In this book, the origins and evolution of the open access movement are explored from the perspective of individuals who actively participated. These pioneers of open access shared their experiences, successes, collaborations, and visions for the future on the occasion of SciELO’s 25th anniversary. The book pays tribute to their pioneering efforts and the crucial role played by SciELO in supporting open access and spotlighting regions of the world that were previously underrepresented in global academic communication. This celebration demonstrates how SciELO firmly placed these regions on the map of global academic communication and contributed to strengthening the open access movement throughout its successful journey.
Current estimates suggest that more than 50% of the world’s research articles are published open access and that there are around 20,000 fully OA journals. Data also indicates that publishing OA is, on average, cheaper than publishing in subscription journals. For example, an analysis by Delta Think shows that around 45% of all scholarly articles were published as paid-for open access in 2021, but this accounted for just under 15% of the total journal publishing revenue.
However, after two decades of discussions, advocacy, policy development and strategy, can this level of OA be considered a success, particularly when half of all research articles published today is hidden behind a paywall? I think not.
- From our sample, no pattern emerged of any discipline appearing to be more innovative than any others, and indeed most alternative platforms seemed to be open to use by all fields.
- Most platforms within this survey were replacing the function of existing publishers in publishing research articles, books and conference proceedings. There was some innovation around peer review. Considering both of these aspects, only a small group of fewer than 10 of the 45 platforms should probably be described as truly exploring "alternative ways" of doing things.
- Only 11 of the platforms said that they solely concentrated on the methodological quality of the work, 2 solely on the impact of the work. Most said it was up to the editors to decide on criteria for assessment — the platforms themselves were agnostic. This is an area where further work might help elucidate the philosophies of different platforms when it comes to research assessment.
Open access (OA) has become a critical issue in science policy and affects a wide range of activities in universities and research labs. Research-performing organizations (RPOs), defined as publicly funded universities and research institutions, face significant challenges in shaping the OA transformation. This article examines the spheres of activity available to RPOs for shaping the OA transformation, using a categorization of 22 spheres of activity related to OA. These spheres of activity include strategy and communication, services and infrastructures, business relationships with publishers, and collaborations. Current challenges and future action areas in promoting OA are also described, providing support for RPOs in handling OA and highlighting key issues. The categorization can serve as a tool for systematically assessing OA activities at RPOs and shows that OA is a cross-cutting issue in these organizations. Collaboration on OA activities, both within and beyond organizations, presents a challenge. To effectively promote OA, it is crucial to strengthen the interaction between funding agencies and RPOs. Libraries are critical stakeholders, playing a vital role in advancing OA at the local, national, and international levels in partnership with RPO management and other partners in faculty, administration, and information technology.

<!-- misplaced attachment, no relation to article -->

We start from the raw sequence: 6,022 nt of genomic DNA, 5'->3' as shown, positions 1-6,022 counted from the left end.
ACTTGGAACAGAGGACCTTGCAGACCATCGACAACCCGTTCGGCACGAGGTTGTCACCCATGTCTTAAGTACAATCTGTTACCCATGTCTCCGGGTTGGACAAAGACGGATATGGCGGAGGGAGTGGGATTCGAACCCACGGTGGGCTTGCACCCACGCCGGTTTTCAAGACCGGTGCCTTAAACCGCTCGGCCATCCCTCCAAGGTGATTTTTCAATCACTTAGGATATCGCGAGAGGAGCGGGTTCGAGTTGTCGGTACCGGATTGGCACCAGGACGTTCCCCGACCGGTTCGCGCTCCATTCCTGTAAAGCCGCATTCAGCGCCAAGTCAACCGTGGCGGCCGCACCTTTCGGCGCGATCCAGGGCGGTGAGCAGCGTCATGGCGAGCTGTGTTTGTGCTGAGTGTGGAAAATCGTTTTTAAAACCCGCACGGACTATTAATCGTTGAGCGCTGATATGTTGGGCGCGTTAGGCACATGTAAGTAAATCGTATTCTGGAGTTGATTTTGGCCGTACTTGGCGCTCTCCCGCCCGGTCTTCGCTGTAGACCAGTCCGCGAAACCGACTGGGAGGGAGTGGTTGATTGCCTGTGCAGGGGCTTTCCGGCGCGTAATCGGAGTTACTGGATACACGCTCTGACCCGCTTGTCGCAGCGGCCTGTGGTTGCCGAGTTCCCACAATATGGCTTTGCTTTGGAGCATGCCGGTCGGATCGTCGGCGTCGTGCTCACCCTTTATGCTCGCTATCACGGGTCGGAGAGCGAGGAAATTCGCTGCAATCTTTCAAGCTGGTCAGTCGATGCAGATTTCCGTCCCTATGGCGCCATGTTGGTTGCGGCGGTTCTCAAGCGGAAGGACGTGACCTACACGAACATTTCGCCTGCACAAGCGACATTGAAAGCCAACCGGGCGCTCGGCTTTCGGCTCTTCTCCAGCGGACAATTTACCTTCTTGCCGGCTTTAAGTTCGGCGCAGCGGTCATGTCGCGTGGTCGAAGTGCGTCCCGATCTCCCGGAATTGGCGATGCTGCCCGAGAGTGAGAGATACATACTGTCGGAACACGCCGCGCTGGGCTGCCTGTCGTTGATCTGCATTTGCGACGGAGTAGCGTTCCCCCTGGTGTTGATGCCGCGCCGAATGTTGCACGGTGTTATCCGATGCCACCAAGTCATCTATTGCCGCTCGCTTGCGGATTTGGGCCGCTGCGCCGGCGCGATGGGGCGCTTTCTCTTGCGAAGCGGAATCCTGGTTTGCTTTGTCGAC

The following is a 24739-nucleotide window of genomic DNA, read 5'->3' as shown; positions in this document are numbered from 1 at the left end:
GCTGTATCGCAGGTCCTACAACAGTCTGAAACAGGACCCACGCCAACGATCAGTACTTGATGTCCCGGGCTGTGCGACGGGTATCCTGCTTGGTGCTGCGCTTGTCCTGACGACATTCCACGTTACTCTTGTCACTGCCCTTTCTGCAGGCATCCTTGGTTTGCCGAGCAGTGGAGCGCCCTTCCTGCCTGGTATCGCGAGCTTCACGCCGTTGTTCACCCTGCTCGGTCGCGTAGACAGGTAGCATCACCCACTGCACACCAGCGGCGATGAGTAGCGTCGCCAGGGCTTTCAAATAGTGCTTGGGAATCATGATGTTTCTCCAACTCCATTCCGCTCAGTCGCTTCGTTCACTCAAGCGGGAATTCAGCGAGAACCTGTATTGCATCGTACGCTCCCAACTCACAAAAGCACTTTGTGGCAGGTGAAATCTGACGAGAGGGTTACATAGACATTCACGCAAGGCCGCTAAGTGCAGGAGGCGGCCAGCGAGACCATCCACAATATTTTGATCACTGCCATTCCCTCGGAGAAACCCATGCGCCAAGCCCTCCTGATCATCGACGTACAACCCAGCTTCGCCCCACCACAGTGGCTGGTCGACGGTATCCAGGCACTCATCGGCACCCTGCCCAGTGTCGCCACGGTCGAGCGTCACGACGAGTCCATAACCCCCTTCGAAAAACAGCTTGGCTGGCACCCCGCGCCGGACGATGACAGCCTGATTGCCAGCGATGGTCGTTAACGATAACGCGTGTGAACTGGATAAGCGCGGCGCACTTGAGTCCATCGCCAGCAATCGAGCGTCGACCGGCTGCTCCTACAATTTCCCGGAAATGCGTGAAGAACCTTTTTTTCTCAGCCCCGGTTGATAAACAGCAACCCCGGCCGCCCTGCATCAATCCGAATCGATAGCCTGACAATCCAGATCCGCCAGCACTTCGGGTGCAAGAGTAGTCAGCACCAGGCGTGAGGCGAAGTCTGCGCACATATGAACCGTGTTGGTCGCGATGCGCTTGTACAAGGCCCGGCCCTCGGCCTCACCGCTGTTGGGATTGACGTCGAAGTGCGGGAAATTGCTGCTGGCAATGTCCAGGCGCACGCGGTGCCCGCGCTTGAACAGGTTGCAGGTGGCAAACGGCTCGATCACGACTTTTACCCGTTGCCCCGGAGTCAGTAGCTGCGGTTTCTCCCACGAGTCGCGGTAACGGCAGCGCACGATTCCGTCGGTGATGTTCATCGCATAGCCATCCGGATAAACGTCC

- OA titles can generate significant print revenue. While there may be some tradeoff between OA editions and print sales, publishers can produce print sales revenue from their OA lists. Publishers may wish to take such revenue into account in considering business models for OA publication today.
- OA titles can generate meaningful digital revenue. When made available through consumer channels such as Kindle, ebooks that are available openly on other platforms can in parallel generate meaningful consumer sales. Publishers may benefit from giving focused consideration specific to OA monographs to their pricing and windowing tactics for such channels.
- Outliers are essential. A small number of OA titles sell particularly well, just as is historically the case in traditional monograph sales models. Publishers bearing this in mind will be thinking in terms of the sustainability and growth of their lists overall rather than each title individually.
- Titles with both hard and soft cover formats generate the most revenue. This may be the result of format choices publishers based on market forecasting, so from our data we cannot be sure that there is a causal relationship. Still, publishers may wish to give additional attention to their format strategy for OA books.
- Sales vary widely by field. History, arts, and humanities saw lower unit sales while social sciences saw higher unit sales and STEM fields saw the greatest. Publishers may need to pursue different sustainability models for OA books based on their field.